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The InCARE project will contribute to the design  of a coherent and coordinated approach to the development of national long-term care policy and care services at local and regional level, by establishing socially innovative and participatory decision-making processes.

We work with care users, care provider organizations and policy-makers in Spain, Austria and North Macedonia to design, implement and scale-up innovative care services, with the ultimate goal of improving the well-being of older people and their families and increase their access to adequate and affordable care.

[Translated] I would not want my future to be in the hands of politicians but in the hands of qualified experts.

Man
Spain
[translated] There is a need to develop care services in the country, especially home (community-based) care as well as mental health, rehabilitation and recovery, and palliative care services.

Woman, 38
Republic of Moldova
[translated] You’ve made me think … I will have to come up with a plan for the future.

Woman, 58
Romania

Thank you for dealing with this study as it will help many people.

Woman, 47
[translated -excerpt] I would like to see society organise a systemic way of funding care for older people in their own homes for as long as possible, and then in institutions when they need it. Funding should be provided through long-term contributions to an individual’s fund, as for a pension, or through insurance. The problem of paying for care for the elderly is a major problem, and the hardship and burden on the person being cared for and on those close to them is great.

Man, 63
Slovenia
[Translated] I have placed my mother in a nursing home due to advanced dementia. What is missing there are people who occupy themselves with the old people. […] Due to Corona and very limited visitation opportunities, loneliness is increasing. Thus all voluntary visiting services fall flat. […] As much as one pushes the models to accommodate old and young in shared apartments together, I found that my mother with advancing age – who loves her great-grandchildren very much – is simply more stressed when she is visited, it is too loud, too wild, etc.. So she doesn’t want to attend family gatherings anymore either. For a while she was very enthusiastic about the day care center in [redacted] – there she was offered everything she needed. Someone talked to her, they played and made music together, they prepared the snack together, etc. This combination between home and day care center would be IDEAL in my opinion.

Woman, 61
Austria
[translated] This issue [of long-term care] needs to be discussed and prioritised by the state, because the population is ageing, children are going abroad and local structures for [supporting older people] need to be improved and a concrete annual budget established. We will all reach an age when we need help.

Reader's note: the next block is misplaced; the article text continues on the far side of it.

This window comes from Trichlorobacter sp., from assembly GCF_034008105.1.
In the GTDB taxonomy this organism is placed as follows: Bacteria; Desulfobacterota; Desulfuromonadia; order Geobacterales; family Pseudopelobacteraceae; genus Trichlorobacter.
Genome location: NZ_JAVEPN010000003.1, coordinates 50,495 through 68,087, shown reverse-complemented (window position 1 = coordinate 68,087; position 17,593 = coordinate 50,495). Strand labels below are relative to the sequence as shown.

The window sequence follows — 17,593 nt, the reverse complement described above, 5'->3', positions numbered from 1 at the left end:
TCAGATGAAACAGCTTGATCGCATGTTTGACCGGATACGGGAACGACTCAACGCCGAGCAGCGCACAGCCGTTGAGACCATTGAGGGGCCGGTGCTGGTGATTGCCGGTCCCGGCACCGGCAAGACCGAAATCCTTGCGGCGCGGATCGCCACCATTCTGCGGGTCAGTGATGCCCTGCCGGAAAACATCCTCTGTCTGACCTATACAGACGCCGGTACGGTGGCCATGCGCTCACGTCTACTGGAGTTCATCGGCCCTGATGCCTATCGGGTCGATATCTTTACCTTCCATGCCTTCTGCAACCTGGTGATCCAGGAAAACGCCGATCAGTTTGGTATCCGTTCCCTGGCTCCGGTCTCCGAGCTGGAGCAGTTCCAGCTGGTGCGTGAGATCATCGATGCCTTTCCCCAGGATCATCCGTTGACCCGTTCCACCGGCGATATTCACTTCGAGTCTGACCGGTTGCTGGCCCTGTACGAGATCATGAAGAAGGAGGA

Woman, 43
Republic of Moldova
[Translated] It would be good if the decisions were also upheld when the care allowance is raised. Often the decision ends up in court and it is possible to challenge it. It should not be made difficult for those who are dependent on this financial support.

Woman, 36
Austria
[…] My elderly grandmother lived with my family for 25 years and she needed substantial care for the last 15 years of that. My mother was a full time carer for her and could not work. There was definitely family expectation that this would be the case. Eventually she was too frail to be at home and she lived in a nursing home for the the last 10 or so years of her life. Both of my parents mental and physical health improved substantially after that. They were still involved in visiting frequently, bringing food, doing laundry but they were also able to live their own lives. I feel very strongly that care should be provided for older people

Woman, 40
Australia

“Given the current state of care facilities, I would prefer to take care of my parents/loved ones at home and if I should require services I would prefer to be taken care of at home. The way I view care facilities in their present state is that these facilities provide everything needed to keep a person alive but greatly reduce their quality of life (e.g., loss of dignity, reduced access to meaningful activities and social interaction, loss of agency etc.). I believe it is practical, feasible and in governing bodies best interest in the long term to improve quality of care in these facilities. We now have good evidence for activities/programs that can improve wellbeing and physical health in older adults. We should be utilizing this evidence to improve the lives of older adults. If the quality of care provided in these facilities drastically improves, I would view this as the preferred option. But we are not there yet.”

Woman, 31
Canada
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